I work in a cafe with lots of high fat/sugar and super-delicious pastry type foods, so I also get to hear a lot of customers tell me about their self-hate and diets. I’ve seen a 60 or 70-something year old nun consistently come in and worry about the calories in her hot chocolate. I’ve had a very thin/tall man regular customer keep babbling on and on about the diet he is on and obsessing about even after I told him several times that I am not interested in the subject (What is it about diets that people seem to lose all sense of boundaries in regard to them?). I have seen a woman who could easily be someone’s grandma talk about the “sin” of putting whipped cream on her mocha and the even worse “sin” of buying a cookie to eat with that mocha. I have also been thanked by a few women for challenging their body-hating talk and my pointing out that food is just food – not a “sin” and not a moral issue. One customer has told me flat out that she feels a lot safer ordering her favorite blended coffee drink when I am around, because she knows I won’t participate in any body-hating dialogue. It is sad that food rhetoric has become so vitriolic that a person of normal weight (as this customer is) doesn’t feel safe ordering a blended coffee drink…
I wonder what people would be capable of achieving if they put their energy into goals that were actually achievable rather than the infinite black-hole of making the next diet work and finally becoming thin. I wonder what people would be like if their idea of morality wasn’t sunk into thinness and instead, ya know, had something to do with not shaming or abusing others for a start. I wonder what unproductive and even cruel behavior some people allow themselves to get away with because they are pursuing the “ultimate” virtue of thinness or are trying to maintain the thinness they have so painstakingly achieved.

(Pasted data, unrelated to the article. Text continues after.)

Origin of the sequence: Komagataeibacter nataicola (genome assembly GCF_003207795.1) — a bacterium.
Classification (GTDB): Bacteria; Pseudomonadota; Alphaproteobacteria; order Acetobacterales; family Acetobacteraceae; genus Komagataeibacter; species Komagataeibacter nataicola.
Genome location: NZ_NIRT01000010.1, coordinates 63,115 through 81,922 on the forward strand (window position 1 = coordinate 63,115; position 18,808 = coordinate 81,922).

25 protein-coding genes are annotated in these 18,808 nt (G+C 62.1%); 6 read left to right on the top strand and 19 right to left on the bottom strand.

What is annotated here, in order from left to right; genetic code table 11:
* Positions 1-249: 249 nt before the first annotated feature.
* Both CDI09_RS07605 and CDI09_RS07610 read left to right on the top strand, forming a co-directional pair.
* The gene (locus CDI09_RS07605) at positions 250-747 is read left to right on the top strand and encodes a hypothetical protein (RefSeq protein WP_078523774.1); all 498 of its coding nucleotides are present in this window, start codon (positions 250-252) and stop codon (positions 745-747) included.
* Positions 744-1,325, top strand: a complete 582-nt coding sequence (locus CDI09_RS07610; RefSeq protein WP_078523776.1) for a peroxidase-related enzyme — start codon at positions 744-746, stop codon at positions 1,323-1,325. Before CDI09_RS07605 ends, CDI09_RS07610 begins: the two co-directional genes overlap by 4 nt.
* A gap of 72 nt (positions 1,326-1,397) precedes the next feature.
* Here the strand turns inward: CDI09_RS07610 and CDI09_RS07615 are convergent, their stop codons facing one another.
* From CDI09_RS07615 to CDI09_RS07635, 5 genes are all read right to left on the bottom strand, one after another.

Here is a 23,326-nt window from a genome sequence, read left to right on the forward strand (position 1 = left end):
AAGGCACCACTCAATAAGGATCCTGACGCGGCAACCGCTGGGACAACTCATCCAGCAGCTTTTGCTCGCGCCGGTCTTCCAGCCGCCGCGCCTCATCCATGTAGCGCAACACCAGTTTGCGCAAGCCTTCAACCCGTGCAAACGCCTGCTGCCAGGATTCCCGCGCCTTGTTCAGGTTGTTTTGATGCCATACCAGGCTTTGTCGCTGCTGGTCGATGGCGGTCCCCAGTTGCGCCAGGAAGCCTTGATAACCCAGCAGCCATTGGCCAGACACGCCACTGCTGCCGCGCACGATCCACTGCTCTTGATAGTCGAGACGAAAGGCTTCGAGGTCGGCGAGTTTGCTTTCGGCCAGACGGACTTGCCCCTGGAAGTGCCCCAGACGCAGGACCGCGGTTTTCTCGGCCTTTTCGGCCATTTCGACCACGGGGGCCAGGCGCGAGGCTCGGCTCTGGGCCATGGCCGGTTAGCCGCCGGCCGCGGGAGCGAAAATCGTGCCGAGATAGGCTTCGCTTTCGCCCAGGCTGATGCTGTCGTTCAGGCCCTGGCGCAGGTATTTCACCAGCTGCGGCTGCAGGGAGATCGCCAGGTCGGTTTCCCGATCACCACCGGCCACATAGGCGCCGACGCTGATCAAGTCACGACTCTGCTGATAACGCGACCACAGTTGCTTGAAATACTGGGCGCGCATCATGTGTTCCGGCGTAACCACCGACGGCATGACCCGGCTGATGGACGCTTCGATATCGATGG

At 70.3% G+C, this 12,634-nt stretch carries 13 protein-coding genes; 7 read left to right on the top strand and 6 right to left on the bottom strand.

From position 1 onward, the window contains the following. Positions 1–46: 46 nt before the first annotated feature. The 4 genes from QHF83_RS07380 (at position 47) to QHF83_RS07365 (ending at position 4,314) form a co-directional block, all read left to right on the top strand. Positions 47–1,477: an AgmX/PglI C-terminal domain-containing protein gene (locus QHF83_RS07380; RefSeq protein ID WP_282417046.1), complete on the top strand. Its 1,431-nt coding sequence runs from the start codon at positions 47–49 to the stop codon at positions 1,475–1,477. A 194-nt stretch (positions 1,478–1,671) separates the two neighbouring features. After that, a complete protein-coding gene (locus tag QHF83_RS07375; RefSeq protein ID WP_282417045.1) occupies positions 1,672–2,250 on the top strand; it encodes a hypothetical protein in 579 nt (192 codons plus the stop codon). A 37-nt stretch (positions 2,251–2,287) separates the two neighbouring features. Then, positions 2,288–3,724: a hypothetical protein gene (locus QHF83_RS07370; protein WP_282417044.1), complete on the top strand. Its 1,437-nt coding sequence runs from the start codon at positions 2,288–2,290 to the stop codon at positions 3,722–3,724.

These questions bring back memories of myself. I was thin obsessed and willing to sacrificed just about anything to achieve that goal. I went from being a person who cared more about the feelings of others to a person who was unfailingly rude to the barista at Starbucks and any poor customer service worker I came across. But, that didn’t matter. Thin was what mattered. I think we all probably know someone like this… that person who is so lost in their diet schemes that their other values get put on the shelf and what is left is a very unpleasant person sacrificing too much on the altar of thinness. There are too many of these people out there, so many that it is sad and somewhat disheartening to contemplate.
Yesterday a customer thanked me for making a snarky comment in response to her “cookie as sin” talk. I mentioned something along the lines JennyRose originally said to me about real bad behavior being abusive or cruel rather than it being daring to eat a *gasp* cookie or being the fat person you were born (or dieted yourself) to be. I asked the customer if she had abused a child or shoved any little old ladies down stairs. Had she kicked a puppy? Because that sounds a lot more like “sin” to me than eating a friggin’ cookie. Seriously. Cookie sin… I can’t stop rolling my eyes at the idea. There are way bigger problems in this world than cookies and, yes, even overeating. Imagine though what a comforting (unrealistic) world those people who think fat or cookies live in. You’d need no complex answers to things like racism, poverty, sex trafficking, war and child abuse. All you need is to keep chasing that FOBT* and everything is peachy. I can understand the allure, but couldn’t live with myself for living that lie and wish I could be more compassionate with those who do, because I am sure that shaming them isn’t going to help them change anymore than shaming fat people makes them thin.
*Fantasy of being thin